On June 5, 2003, Petroleos de Venezuela, the state-owned petroleum company, prohibited foreign oil companies working in the country to employ its former employees dismissed as political dissidents.

On May 14, 2004, The National Assembly, by a simple majority, revised the structure of the Supreme Tribunal of Justice, expanding it from 20 to 32 members - all Chavez followers. Human Rights Watch defined this move as "degrading to Venezuelan democracy."

On Aug. 15, 2004, according to official results, voters overwhelmingly defeated a recall referendum that sought to oust Chavez from power, voting in favor of Chavez by a margin of 59 percent to 41 percent. But exit polls conducted by the New York-based firm Penn, Schoen & Berland Associates and a Venezuelan group showed Chavez losing by 18 percent.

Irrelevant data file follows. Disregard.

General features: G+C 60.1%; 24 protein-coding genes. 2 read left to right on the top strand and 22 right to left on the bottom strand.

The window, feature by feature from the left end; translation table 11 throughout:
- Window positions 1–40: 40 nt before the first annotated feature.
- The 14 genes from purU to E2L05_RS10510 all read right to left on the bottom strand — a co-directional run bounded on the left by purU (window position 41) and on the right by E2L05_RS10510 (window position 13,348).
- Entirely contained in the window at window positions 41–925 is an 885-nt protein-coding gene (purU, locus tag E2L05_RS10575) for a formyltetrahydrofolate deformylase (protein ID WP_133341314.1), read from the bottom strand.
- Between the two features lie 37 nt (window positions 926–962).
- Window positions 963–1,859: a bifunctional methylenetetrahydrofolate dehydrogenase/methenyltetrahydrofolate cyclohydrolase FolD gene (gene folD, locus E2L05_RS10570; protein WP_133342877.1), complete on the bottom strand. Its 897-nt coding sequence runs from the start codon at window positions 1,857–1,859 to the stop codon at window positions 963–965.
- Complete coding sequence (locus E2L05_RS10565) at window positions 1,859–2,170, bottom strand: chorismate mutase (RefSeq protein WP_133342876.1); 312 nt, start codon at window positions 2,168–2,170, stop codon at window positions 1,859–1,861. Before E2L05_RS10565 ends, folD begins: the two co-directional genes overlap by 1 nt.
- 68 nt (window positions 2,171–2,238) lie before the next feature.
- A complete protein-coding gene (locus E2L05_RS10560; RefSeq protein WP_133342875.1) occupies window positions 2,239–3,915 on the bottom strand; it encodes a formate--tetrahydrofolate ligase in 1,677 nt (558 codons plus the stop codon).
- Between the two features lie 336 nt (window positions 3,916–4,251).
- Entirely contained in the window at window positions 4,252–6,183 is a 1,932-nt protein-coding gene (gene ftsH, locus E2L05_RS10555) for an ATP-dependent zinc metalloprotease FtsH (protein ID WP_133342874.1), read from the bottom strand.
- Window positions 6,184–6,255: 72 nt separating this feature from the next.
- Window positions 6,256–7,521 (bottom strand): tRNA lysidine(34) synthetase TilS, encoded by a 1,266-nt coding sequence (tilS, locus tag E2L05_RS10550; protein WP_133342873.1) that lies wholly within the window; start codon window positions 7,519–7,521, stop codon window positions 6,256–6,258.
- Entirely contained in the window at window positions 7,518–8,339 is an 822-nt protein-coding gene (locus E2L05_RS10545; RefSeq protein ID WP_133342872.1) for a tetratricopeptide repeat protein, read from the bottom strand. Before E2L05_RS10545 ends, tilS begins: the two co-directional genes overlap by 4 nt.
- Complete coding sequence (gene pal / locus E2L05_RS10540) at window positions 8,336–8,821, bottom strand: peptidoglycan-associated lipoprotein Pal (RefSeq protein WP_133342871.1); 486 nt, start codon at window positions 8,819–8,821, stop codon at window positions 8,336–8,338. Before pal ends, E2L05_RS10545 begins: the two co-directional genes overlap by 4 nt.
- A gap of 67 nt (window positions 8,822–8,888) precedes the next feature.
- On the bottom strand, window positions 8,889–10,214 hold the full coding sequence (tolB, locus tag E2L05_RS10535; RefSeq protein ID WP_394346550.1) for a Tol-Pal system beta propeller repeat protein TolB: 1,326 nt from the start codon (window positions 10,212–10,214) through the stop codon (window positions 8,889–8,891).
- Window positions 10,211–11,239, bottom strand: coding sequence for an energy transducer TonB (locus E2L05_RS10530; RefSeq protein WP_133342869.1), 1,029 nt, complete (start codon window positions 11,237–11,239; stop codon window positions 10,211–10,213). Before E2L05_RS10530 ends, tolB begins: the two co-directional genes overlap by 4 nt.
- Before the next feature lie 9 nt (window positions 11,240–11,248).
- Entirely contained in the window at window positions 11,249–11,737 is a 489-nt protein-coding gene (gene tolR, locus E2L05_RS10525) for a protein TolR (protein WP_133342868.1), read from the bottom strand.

Chavez insisted on using voting machines supplied by two U.S. companies with ties to Chavez, and Penn Associates charged that his government committed massive fraud.

The European Union would not confirm the vote. In fact, the EU refused even to play an observer's role in the polling, charging that observers were not allowed to independently audit the entire vote, and their freedom of movement was restricted.

Human Rights Watch on Nov. 24, 2004, denounced a new Venezuelan law restraining freedom of expression and giving the executive branch authority to close down the media.

On Dec. 2004, board members of SUMATE, a Venezuelan NGO, were put on trial for treason for receiving a $53,000 grant from the National Endowment for Democracy to improve Venezuelan electoral systems.